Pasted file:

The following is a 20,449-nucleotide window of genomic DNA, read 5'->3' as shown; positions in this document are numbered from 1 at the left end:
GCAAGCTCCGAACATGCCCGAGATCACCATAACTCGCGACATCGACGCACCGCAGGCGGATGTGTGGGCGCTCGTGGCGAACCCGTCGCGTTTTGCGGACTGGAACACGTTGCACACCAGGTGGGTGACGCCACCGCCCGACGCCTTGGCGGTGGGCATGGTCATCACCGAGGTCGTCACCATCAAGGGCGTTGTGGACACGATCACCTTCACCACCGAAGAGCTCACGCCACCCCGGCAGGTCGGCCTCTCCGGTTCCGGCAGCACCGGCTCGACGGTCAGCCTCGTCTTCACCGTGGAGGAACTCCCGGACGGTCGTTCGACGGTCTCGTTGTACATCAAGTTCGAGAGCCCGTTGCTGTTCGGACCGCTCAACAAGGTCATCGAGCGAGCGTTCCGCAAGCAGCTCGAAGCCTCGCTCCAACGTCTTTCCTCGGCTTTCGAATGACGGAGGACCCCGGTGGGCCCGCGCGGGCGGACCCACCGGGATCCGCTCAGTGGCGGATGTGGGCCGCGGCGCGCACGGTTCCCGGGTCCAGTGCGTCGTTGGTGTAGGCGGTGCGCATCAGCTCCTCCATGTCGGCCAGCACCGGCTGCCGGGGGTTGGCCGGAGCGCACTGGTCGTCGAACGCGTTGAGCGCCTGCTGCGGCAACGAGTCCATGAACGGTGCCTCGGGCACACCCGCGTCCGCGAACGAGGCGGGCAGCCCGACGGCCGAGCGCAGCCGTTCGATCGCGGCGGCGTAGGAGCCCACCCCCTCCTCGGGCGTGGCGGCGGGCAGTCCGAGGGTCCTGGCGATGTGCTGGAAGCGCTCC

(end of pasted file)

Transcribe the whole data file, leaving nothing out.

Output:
The following is a 20,449-nucleotide window of genomic DNA, read 5'->3' as shown; positions in this document are numbered from 1 at the left end:
GCAAGCTCCGAACATGCCCGAGATCACCATAACTCGCGACATCGACGCACCGCAGGCGGATGTGTGGGCGCTCGTGGCGAACCCGTCGCGTTTTGCGGACTGGAACACGTTGCACACCAGGTGGGTGACGCCACCGCCCGACGCCTTGGCGGTGGGCATGGTCATCACCGAGGTCGTCACCATCAAGGGCGTTGTGGACACGATCACCTTCACCACCGAAGAGCTCACGCCACCCCGGCAGGTCGGCCTCTCCGGTTCCGGCAGCACCGGCTCGACGGTCAGCCTCGTCTTCACCGTGGAGGAACTCCCGGACGGTCGTTCGACGGTCTCGTTGTACATCAAGTTCGAGAGCCCGTTGCTGTTCGGACCGCTCAACAAGGTCATCGAGCGAGCGTTCCGCAAGCAGCTCGAAGCCTCGCTCCAACGTCTTTCCTCGGCTTTCGAATGACGGAGGACCCCGGTGGGCCCGCGCGGGCGGACCCACCGGGATCCGCTCAGTGGCGGATGTGGGCCGCGGCGCGCACGGTTCCCGGGTCCAGTGCGTCGTTGGTGTAGGCGGTGCGCATCAGCTCCTCCATGTCGGCCAGCACCGGCTGCCGGGGGTTGGCCGGAGCGCACTGGTCGTCGAACGCGTTGAGCGCCTGCTGCGGCAACGAGTCCATGAACGGTGCCTCGGGCACACCCGCGTCCGCGAACGAGGCGGGCAGCCCGACGGCCGAGCGCAGCCGTTCGATCGCGGCGGCGTAGGAGCCCACCCCCTCCTCGGGCGTGGCGGCGGGCAGTCCGAGGGTCCTGGCGATGTGCTGGAAGCGCTCC